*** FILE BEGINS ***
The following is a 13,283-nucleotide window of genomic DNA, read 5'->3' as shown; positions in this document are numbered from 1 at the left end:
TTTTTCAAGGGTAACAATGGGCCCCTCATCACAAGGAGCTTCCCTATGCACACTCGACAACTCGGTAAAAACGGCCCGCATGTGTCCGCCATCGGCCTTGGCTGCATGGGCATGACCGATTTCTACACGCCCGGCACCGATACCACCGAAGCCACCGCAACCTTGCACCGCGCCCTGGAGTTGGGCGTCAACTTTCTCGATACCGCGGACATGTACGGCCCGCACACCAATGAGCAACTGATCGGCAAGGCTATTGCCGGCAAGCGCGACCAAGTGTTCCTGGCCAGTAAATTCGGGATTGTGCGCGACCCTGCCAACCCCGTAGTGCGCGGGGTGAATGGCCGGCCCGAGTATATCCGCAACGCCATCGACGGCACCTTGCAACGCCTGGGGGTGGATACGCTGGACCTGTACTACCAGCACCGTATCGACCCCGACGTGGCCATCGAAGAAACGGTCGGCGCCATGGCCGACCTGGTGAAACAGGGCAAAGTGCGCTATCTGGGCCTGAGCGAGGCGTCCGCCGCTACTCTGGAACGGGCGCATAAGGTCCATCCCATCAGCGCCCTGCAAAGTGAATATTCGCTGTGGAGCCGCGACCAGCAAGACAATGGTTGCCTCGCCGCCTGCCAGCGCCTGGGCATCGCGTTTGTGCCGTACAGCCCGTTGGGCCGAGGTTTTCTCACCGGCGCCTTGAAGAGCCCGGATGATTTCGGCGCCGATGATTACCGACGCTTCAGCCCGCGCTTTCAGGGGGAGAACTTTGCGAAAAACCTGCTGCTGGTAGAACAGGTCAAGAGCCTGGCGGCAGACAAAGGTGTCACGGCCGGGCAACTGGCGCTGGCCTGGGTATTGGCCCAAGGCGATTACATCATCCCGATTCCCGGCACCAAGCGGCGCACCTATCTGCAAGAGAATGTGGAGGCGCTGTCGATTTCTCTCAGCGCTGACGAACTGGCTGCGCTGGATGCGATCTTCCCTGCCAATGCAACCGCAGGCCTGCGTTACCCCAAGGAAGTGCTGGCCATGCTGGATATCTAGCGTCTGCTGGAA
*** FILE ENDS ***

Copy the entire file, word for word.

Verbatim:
The following is a 13,283-nucleotide window of genomic DNA, read 5'->3' as shown; positions in this document are numbered from 1 at the left end:
TTTTTCAAGGGTAACAATGGGCCCCTCATCACAAGGAGCTTCCCTATGCACACTCGACAACTCGGTAAAAACGGCCCGCATGTGTCCGCCATCGGCCTTGGCTGCATGGGCATGACCGATTTCTACACGCCCGGCACCGATACCACCGAAGCCACCGCAACCTTGCACCGCGCCCTGGAGTTGGGCGTCAACTTTCTCGATACCGCGGACATGTACGGCCCGCACACCAATGAGCAACTGATCGGCAAGGCTATTGCCGGCAAGCGCGACCAAGTGTTCCTGGCCAGTAAATTCGGGATTGTGCGCGACCCTGCCAACCCCGTAGTGCGCGGGGTGAATGGCCGGCCCGAGTATATCCGCAACGCCATCGACGGCACCTTGCAACGCCTGGGGGTGGATACGCTGGACCTGTACTACCAGCACCGTATCGACCCCGACGTGGCCATCGAAGAAACGGTCGGCGCCATGGCCGACCTGGTGAAACAGGGCAAAGTGCGCTATCTGGGCCTGAGCGAGGCGTCCGCCGCTACTCTGGAACGGGCGCATAAGGTCCATCCCATCAGCGCCCTGCAAAGTGAATATTCGCTGTGGAGCCGCGACCAGCAAGACAATGGTTGCCTCGCCGCCTGCCAGCGCCTGGGCATCGCGTTTGTGCCGTACAGCCCGTTGGGCCGAGGTTTTCTCACCGGCGCCTTGAAGAGCCCGGATGATTTCGGCGCCGATGATTACCGACGCTTCAGCCCGCGCTTTCAGGGGGAGAACTTTGCGAAAAACCTGCTGCTGGTAGAACAGGTCAAGAGCCTGGCGGCAGACAAAGGTGTCACGGCCGGGCAACTGGCGCTGGCCTGGGTATTGGCCCAAGGCGATTACATCATCCCGATTCCCGGCACCAAGCGGCGCACCTATCTGCAAGAGAATGTGGAGGCGCTGTCGATTTCTCTCAGCGCTGACGAACTGGCTGCGCTGGATGCGATCTTCCCTGCCAATGCAACCGCAGGCCTGCGTTACCCCAAGGAAGTGCTGGCCATGCTGGATATCTAGCGTCTGCTGGAA